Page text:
Leonardo Ciampa: Sure. Thank you for asking. Let’s see, I started playing the piano at age 7. It was a very random decision; there are no musicians, per se, in my family. It was just a case of: my grandmother had an ancient upright piano in her basement, with a pool table nearby. My brothers were drawn to the pool table, and I was drawn to the piano.
LC: But it really was simple as that. One day I asked my mother, “Can I take piano lessons?” and she said, “Sure.”
CD: That’s all it was.
LC: Nothing more than that. But almost instantaneously, music was my life. Within a year I was studying at the conservatory, they called me a Wunderkind, and they were grooming me for the piano competition route.
CD: Evidently they saw great pianistic potential in you. But I take it you chose to detour from that route.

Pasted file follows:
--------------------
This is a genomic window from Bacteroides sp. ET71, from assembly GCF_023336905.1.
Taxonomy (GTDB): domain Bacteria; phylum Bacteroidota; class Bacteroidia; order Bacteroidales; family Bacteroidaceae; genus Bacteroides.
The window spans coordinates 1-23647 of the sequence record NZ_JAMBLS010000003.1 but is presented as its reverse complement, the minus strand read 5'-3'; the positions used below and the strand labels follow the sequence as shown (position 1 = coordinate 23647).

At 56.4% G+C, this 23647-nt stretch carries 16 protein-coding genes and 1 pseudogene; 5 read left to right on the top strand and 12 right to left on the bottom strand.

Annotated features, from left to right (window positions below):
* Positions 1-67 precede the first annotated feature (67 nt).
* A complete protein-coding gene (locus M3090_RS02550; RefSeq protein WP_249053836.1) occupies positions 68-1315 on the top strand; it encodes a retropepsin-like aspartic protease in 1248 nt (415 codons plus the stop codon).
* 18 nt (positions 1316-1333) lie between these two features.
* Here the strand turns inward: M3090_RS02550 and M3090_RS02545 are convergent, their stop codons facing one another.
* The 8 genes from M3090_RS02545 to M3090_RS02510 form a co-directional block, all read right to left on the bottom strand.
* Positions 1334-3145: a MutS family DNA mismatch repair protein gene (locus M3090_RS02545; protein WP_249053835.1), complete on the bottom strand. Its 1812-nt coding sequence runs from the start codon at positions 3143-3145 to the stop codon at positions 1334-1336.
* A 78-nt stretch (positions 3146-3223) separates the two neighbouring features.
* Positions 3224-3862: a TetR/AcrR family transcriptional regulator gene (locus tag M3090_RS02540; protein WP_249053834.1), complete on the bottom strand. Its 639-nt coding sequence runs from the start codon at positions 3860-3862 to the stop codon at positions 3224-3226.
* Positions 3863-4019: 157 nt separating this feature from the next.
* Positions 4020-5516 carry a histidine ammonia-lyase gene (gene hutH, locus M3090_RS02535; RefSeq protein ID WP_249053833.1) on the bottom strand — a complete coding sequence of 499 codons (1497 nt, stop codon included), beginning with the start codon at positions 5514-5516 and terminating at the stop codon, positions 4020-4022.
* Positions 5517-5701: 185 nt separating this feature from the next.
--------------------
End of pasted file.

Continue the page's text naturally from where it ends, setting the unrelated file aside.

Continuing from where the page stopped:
LC: Yes. I was an immature and naïve kid, but I had very good instincts, and I could feel something wasn’t right. I’m very proud of that; that’s why I mention it. My teacher thought I was talented, but she didn’t consider me or my family to be “cultured,” a fact that she intimated constantly. Yet despite that lack of what to her was “culture,” I had enough sense of self and, I guess, strength, to say, “Something isn’t right here. I’m not loving the piano like I used to.” But in the meantime I was starting to fall in love with the organ.
CD: The King of Instruments. How did that come about?